Tip of the Month
Publishing date: February 2021
Intravitreal anti-vascular endothelial growth factor (anti-VEGF) injections are now in widespread use for a plethora of retinal diseases. It is recognised that there is a transient intraocular pressure (IOP) rise after intravitreal anti-VEGF therapy although the exact mechanism of this is unclear.
In most patients the IOP normalises but in approximately 10% patients there is a sustained pressure elevation (2,4). Patients with ocular hypertension or glaucoma and patients having repeated intravitreal anti-VEGF injections appear to be more susceptible to the IOP rise and delayed recovery (1-4). Repeated anti-VEGF injections may also increase the future risk of developing glaucoma or ocular hypertension (3).
IOP monitoring, prophylactic measures or an adjustment in injection interval should be considered when administering repeated intravitreal anti-VEGF injections, particularly in glaucoma patients.
Contributor: Humma Shahid, Cambridge, UK
1. Bressler SB, Almukhtar T, Bhorade A. Repeated intravitreous ranimizumab injections for diabetic macular edema and the risk of sustained elevation of intraocular pressure or the need for ocular hypotensive treatment. JAMA Ophthalmol 2015; 133(5): 589-97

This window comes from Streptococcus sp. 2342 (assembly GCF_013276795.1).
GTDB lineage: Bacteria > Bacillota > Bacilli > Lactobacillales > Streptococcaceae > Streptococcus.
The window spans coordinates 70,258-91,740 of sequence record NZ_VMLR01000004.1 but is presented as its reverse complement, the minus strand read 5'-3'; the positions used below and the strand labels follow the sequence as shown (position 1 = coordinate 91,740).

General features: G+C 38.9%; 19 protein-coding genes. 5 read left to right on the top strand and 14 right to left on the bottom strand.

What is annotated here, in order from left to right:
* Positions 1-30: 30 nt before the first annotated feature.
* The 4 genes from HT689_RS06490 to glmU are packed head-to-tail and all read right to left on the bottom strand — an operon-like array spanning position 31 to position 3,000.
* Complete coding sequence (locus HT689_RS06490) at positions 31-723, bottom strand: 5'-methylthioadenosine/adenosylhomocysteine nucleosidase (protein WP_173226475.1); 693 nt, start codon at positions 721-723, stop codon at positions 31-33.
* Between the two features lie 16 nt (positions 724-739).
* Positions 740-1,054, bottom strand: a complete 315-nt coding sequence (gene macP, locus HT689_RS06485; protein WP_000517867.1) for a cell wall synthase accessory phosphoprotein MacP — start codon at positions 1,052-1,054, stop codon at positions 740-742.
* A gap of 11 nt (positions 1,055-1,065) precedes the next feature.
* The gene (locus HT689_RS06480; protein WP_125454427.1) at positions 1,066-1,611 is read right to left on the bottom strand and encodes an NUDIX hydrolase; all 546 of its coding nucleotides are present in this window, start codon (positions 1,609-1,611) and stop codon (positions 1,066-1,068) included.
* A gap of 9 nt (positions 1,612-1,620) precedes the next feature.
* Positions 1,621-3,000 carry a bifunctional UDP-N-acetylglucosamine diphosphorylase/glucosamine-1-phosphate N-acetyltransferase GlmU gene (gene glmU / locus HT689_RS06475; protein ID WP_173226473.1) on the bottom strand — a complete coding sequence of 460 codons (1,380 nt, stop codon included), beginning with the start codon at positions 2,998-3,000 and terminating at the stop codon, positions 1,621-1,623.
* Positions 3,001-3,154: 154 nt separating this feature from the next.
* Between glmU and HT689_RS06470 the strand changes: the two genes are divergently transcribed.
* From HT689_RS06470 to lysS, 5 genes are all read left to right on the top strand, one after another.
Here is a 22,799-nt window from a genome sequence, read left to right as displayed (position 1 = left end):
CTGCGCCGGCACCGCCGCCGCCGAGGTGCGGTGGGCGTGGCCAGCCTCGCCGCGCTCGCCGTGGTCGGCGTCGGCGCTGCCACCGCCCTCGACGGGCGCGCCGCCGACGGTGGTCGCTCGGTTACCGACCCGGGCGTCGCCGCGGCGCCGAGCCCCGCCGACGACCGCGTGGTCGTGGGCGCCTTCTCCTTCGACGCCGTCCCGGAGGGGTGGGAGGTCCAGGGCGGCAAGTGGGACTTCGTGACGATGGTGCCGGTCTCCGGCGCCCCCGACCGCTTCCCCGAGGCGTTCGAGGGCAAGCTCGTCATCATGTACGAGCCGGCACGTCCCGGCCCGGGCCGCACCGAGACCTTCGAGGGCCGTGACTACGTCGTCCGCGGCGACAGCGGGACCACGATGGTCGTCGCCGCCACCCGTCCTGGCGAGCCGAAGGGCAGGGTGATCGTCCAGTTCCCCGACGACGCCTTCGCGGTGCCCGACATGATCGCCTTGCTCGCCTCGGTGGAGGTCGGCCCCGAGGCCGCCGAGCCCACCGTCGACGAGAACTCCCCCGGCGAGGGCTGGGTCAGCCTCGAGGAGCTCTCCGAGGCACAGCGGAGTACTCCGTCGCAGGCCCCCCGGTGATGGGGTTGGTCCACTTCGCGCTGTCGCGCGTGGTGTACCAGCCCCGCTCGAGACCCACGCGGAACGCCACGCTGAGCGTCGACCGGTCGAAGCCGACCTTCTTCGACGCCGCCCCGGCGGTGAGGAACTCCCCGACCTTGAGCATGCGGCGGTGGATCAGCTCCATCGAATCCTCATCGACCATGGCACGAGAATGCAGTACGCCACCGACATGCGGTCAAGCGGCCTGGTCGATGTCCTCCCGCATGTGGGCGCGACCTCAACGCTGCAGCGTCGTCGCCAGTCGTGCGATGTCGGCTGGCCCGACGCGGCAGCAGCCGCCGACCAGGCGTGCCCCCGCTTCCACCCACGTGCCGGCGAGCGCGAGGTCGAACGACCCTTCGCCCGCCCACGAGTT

2. Zhou Y, Zhou M, Xia S. Sustained elevation of intraocular oressure associated with intravitreal administration of anti-vascular endothelial growth factor: A systemic review and meta-analysis. Sci Rep 2016; 6:39301
3. Wingard JB, Delzell DAP, Houlihan NV. Incidence of glaucoma or ocular hypertension after repeated anti-vascular endothelial growth factor injections for macular degeneration. Clin Ophthalmol 2019; 13: 2563-2572
4. Hoguet A, Chen PP, Junk AK. The effect of anti-vascular endothelial growth factor agents on intraocular pressure and glaucoma. A report by the American Academy of Ophthalmology. Ophthalmology 2019; 126: 611-622
Tip Reviewer: Roger Hitchings
Tip Editors: Frances Meier-Gibbons, Humma Shahid, Karl Mercieca, Francisco Goni